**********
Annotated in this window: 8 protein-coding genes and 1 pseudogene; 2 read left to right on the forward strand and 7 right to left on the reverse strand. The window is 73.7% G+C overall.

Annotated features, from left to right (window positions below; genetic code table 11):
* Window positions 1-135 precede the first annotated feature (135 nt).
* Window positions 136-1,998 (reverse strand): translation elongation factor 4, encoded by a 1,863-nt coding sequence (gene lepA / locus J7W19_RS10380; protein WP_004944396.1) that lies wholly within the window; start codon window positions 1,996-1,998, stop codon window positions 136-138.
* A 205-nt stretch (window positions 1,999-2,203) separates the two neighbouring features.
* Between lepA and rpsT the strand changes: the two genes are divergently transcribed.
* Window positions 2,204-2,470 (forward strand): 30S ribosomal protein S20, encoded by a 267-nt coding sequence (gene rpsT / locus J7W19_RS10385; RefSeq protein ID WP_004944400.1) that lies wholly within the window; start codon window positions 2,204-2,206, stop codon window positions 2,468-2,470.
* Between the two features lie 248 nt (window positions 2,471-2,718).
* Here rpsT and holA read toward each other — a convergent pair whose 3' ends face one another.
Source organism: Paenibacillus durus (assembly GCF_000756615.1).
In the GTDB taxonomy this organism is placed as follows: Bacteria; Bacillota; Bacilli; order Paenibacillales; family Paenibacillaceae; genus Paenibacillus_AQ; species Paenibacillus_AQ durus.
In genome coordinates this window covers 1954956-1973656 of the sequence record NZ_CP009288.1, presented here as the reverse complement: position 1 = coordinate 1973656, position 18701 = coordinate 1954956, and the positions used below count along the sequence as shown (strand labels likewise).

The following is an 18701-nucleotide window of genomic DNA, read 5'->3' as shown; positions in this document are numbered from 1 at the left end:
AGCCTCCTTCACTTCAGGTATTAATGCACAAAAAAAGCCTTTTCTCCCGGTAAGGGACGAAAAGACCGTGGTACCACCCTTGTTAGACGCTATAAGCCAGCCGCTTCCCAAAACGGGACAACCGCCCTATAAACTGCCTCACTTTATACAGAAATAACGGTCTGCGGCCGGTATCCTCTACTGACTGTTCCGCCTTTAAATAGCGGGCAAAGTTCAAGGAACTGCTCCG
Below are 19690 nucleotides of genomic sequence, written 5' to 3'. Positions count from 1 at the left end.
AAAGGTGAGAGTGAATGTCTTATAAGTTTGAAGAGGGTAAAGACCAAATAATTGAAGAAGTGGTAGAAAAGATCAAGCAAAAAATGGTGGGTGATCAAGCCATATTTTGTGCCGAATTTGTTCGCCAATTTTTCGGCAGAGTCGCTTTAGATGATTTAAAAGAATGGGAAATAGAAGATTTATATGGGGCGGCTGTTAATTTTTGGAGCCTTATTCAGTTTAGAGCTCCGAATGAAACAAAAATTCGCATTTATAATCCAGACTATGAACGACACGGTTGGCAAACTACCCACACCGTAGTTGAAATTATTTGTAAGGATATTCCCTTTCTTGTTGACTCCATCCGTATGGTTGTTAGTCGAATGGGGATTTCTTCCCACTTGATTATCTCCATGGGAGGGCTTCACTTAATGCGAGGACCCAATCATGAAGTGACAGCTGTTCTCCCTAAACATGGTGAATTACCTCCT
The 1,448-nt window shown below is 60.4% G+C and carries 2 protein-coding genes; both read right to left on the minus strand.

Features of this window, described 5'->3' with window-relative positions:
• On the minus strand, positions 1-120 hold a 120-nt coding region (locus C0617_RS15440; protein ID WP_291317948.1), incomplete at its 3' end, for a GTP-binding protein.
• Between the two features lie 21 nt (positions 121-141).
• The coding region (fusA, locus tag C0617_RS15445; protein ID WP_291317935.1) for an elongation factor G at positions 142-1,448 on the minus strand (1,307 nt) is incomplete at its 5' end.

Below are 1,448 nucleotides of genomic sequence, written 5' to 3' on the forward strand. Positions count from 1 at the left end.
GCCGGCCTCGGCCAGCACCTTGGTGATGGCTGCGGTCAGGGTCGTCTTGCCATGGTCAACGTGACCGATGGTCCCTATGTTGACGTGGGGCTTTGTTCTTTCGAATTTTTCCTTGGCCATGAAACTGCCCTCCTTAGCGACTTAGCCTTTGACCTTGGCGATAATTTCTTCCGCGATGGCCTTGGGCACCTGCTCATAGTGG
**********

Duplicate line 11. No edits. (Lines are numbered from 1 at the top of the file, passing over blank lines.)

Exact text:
In the GTDB taxonomy this organism is placed as follows: Bacteria; Bacillota; Bacilli; order Paenibacillales; family Paenibacillaceae; genus Paenibacillus_AQ; species Paenibacillus_AQ durus.